consistency is greater when the carbon content is high. In general,
it may be stated that the lower the carbon content percentage, the
better will be the fly ash. Class F fly ashes may contain a greater
amount of carbon than those belonging to Class C. The carbon
contained in fly ash has high porosity and a very large specific
surface and is able to absorb significant quantities not only of
water, but of organic admixtures in concrete, such as waterreducing agents, air-entraining agents, set retarders, etc.

Class F: Fly ash normally produced by burning anthracite or

bituminous coal which meets the requirements applicable to this
class. Class F fly ash has pozzolanic properties.
SiO2+Al2O3+Fe2O3 70%
Class C: Fly ash normally produced by burning lignite or subbituminous coal which meets the requirements applicable to this
class. In addition to pozzolanic properties, Class C fly ash also
possesses some cementitious properties. Some Class C fly ashes
may have lime contents in excess of 10 %.
SiO2+Al2O3+Fe2O3 50%
2.1 Mineralogical Composition
The chemical and mineralogical composition of fly ashes
depends upon the characteristics and composition of the coal
burned in the power plant. Owing to the rapid cooling of the
material, fly ashes are composed chiefly (5090%) of mineral
matter in the form of glassy particles. A small amount of ash
occurs in the form of crystals. Unburned coal is collected with the
fly ash as particles of carbon, which may constitute up to 16% of
the total, depending on the rate and temperature of combustion,
the degree of pulverization of the original coal, the fuel/air ratio,
the nature of the coal being burned, etc. Low-angle X-ray
diffractometric can be used to ascertain the glass phase. Infra-red
and Mossbauer Spectroscopy, X-ray diffraction and other
specialized techniques provide powerful tools for researching the
crystalline phases in fly ash. The most important minerals found
in fly ashes from bituminous coal are:
Magnetite 0.86.5 %
Hematite 1.12.7%
Quartz 2.28.5 %
Mullite 6.59.0 %
Free calcium oxide up to 3.5 %

2.3 Workability
Fly ash is spherical in shape and reduces the water content of the
concrete with the same slump. This spherical shape helps to
reduce the friction in the concrete and increases the workability,
improved pump ability of the concrete. Fly ash in concrete
increases the fines and reduces the water content with reduced
bleeding effect.
2.4 Permeability
The addition of fly ash and lime in the concrete blocks the
capillary voids and reduces the permeability of the concrete.
2.5 Heat of hydration
In concrete when cement mixes with water a chemical reaction
initiates and a binding material is formed and sets with the
concrete. This process is exothermic and thus increases the
temperature of the concrete mass. When fly ash is present it plays
a dual role in the strength development fly ash reacts with the
lime and forms the C-S-H gel which improves the addition
strength to the concrete. The unreacted fly ash reacts as micro
filling in the concrete mass and fills up the matrix which results
in increased strength. The large temperature rise in concrete mass
will exert temperature stresses and lead to micro cracks but when
flyash is used the heat liberated is low and thus reduces the micro
cracks and increases the soundness of the concrete.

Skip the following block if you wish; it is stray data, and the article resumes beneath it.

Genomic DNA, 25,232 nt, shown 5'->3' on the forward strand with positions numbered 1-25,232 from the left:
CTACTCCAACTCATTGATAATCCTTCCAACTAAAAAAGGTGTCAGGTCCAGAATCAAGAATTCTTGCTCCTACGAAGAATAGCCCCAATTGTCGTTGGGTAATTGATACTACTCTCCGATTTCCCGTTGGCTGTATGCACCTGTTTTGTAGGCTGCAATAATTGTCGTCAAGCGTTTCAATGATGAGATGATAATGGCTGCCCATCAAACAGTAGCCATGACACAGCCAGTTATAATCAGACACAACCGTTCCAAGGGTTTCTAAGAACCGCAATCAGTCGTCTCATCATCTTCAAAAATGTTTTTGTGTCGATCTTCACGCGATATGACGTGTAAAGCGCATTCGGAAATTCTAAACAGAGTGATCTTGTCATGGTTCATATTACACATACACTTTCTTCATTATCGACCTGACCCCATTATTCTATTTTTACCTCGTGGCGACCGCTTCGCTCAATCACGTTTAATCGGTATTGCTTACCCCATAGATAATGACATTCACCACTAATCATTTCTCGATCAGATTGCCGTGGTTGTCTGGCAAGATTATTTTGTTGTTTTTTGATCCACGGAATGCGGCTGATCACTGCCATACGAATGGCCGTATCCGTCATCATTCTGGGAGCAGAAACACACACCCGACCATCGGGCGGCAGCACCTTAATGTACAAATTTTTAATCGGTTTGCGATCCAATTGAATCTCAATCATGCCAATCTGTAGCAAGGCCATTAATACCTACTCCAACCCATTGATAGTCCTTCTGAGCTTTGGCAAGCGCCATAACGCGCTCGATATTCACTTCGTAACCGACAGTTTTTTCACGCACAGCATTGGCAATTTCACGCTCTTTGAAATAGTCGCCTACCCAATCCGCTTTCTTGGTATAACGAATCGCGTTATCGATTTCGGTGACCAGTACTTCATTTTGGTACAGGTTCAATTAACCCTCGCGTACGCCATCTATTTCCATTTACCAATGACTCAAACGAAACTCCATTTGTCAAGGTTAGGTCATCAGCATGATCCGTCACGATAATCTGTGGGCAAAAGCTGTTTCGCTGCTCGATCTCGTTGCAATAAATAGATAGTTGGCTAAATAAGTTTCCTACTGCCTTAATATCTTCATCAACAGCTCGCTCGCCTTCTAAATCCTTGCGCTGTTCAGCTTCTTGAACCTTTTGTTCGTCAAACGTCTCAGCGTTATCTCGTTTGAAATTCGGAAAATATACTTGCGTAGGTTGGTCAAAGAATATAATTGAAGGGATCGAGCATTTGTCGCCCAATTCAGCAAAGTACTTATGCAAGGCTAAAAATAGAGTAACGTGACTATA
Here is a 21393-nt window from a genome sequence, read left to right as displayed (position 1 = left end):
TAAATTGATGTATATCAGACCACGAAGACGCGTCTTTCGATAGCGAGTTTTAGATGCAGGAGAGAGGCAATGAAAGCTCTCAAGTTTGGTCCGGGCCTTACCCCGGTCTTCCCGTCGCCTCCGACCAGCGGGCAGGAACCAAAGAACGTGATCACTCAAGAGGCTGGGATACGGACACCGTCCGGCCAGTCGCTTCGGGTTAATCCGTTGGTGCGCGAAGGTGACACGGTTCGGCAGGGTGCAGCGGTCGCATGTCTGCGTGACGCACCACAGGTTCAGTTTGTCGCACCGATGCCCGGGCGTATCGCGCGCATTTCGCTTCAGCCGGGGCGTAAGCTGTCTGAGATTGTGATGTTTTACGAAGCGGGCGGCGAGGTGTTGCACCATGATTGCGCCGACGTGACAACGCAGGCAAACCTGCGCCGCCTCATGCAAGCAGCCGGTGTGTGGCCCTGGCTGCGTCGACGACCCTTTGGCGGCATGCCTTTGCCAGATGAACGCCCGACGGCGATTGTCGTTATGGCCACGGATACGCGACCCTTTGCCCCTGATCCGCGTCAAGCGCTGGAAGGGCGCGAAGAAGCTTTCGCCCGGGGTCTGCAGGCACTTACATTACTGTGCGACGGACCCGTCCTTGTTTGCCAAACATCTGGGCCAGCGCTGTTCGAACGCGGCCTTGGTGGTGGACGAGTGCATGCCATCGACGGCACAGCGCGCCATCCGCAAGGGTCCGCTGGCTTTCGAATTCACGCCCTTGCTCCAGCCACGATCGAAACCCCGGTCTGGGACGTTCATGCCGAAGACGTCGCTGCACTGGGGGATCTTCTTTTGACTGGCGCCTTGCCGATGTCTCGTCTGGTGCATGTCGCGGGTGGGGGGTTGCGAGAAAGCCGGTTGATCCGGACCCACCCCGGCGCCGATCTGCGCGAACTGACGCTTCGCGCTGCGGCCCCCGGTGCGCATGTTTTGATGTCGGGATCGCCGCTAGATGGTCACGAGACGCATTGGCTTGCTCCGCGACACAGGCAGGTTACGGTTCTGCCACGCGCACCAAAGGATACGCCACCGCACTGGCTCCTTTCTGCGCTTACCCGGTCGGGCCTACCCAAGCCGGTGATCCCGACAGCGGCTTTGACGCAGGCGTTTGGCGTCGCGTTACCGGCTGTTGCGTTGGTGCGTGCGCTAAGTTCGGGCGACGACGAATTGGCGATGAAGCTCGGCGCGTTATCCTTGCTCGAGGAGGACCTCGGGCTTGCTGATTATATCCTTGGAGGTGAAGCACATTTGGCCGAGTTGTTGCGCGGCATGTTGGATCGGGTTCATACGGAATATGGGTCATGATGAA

2.2 Chemical Composition

Fly ashes are particularly rich in SiO2, Al2O3 and Fe2O3, and also
contain other oxides such as CaO, MgO, MnO, TiO2, Na2O, K2O,
SO3, etc. Fly Ash with a high content of CaO (15 to 40%) may be
regarded as potentially hydraulic and capable of causing
unsoundness in mortars and concrete. The methods for sampling
and testing fly ash for use as a mineral admixture in Portland
cement concrete.
Chemical analysis must determine:
Moisture content (105 C)
Loss on ignition (1000 C)
Silicon dioxide SiO2


VOLUME 10 ISSUE 2 NOVEMBER 2015 - ISSN: 2349 - 9303
ASTM C-618-03 specifies the chemical composition and
physical requirements for the fly ash used as a mineral admixture
in concrete. The standard requirements are given in table 2.


Fig. 1. Hydration Process of Cement when mixed with water.

First calcium silicate mixes with water to produce the C-S-H Gel
and calcium Hydroxide. Then the dicalcium silicate mixes with
water to produce excess C-S-H gel with free Calcium hydroxide.
2.6 Advantages of fly ash in cement concrete
1. Reduction in heat of hydration and thus the reduction of
thermal cracks and improves soundness of concrete mass.
2. Improved workability and pumpability of concrete
3. Converting the excess lime into binding material through
hydration process
4. Improved impermeability.
5. Reduced cement requirement for the same strength and
reduced cost of concrete

Class F

Class C






SO3 max%




Moisture content




Loss on Ignition %




2.7 Quality of fly ash

To utilize the fly ash as a pozzolonic replacement in cement
concrete and mortar, Bureau of Indian Standard has formulated IS
3812 Part 1 2003, where in the quality of the class F and class C
fly ash with respect to its chemical and physical composition
have been specified in Table 1 and Table 3

2.8 Effect of quality of fly ash on concrete properties

The characteristics of fly ash depend on the coal burnt, degree of
pulverised coal, rate and temperature of combustion. The
important things which affect the performance of fly ash concrete
1. Loss of ignition(LOI)
2. Fineness
3. CaO content
2.8.1 Loss of Ignition
When fly ash is burnt at 1000 C, it suffers a loss of weight in the
presence of carbonates, combines water in residual clay and the
combustion of free calcium. This combined effect is called as
LOI. The carbon content in fly ash has a very high porosity and
specific surface area and also it is able to absorb the water as a
admixture significantly. Thus lower the LOI better the fly ash.
2.8.2 Fineness